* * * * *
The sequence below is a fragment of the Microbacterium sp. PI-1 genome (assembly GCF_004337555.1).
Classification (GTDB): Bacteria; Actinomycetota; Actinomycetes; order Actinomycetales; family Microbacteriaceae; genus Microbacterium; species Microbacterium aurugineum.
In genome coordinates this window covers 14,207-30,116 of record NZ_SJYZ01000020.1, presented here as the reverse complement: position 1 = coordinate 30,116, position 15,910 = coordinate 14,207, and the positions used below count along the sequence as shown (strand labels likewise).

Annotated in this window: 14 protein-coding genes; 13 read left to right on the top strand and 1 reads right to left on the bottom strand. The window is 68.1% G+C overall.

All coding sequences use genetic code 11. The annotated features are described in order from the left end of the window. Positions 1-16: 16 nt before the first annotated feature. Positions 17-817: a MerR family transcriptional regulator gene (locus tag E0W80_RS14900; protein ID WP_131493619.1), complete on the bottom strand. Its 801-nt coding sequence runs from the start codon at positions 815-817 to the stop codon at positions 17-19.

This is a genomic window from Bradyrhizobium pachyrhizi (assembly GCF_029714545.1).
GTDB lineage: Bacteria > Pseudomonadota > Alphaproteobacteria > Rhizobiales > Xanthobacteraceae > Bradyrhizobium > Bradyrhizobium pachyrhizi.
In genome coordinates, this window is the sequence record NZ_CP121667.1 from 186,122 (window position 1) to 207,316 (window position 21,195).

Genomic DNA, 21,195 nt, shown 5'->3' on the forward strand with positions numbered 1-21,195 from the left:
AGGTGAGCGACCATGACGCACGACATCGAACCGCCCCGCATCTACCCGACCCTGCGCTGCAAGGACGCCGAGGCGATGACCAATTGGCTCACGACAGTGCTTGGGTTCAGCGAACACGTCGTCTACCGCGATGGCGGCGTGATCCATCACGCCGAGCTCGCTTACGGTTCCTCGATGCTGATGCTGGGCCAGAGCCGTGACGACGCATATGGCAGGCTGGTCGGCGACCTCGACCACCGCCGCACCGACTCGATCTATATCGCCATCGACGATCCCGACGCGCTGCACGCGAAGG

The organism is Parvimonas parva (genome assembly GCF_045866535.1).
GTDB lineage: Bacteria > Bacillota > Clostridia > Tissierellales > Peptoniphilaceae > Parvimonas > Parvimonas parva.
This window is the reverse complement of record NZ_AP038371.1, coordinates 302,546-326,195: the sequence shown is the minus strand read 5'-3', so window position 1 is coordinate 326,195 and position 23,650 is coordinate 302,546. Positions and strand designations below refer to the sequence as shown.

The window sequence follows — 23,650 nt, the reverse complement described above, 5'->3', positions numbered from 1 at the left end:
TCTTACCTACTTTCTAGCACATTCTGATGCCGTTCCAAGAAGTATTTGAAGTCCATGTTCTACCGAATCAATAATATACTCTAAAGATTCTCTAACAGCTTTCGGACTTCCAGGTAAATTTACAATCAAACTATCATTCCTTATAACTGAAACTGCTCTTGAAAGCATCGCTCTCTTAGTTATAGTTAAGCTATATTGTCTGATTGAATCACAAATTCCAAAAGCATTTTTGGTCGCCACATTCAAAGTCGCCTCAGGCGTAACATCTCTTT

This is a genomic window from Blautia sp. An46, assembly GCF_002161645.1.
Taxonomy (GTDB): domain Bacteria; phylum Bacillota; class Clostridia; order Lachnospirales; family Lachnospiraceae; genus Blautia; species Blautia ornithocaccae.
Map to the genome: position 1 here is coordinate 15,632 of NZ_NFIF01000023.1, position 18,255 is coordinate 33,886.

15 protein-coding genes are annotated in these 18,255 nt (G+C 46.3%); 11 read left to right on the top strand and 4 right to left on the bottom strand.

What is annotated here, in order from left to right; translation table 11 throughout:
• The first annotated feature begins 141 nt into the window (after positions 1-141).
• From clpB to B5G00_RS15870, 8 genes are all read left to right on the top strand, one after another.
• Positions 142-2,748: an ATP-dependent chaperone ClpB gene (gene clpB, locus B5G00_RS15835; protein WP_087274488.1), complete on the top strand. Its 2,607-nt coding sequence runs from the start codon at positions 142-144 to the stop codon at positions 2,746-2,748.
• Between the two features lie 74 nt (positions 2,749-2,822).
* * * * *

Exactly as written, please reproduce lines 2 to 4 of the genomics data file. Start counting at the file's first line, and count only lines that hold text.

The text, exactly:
Classification (GTDB): Bacteria; Actinomycetota; Actinomycetes; order Actinomycetales; family Microbacteriaceae; genus Microbacterium; species Microbacterium aurugineum.
In genome coordinates this window covers 14,207-30,116 of record NZ_SJYZ01000020.1, presented here as the reverse complement: position 1 = coordinate 30,116, position 15,910 = coordinate 14,207, and the positions used below count along the sequence as shown (strand labels likewise).

Annotated in this window: 14 protein-coding genes; 13 read left to right on the top strand and 1 reads right to left on the bottom strand. The window is 68.1% G+C overall.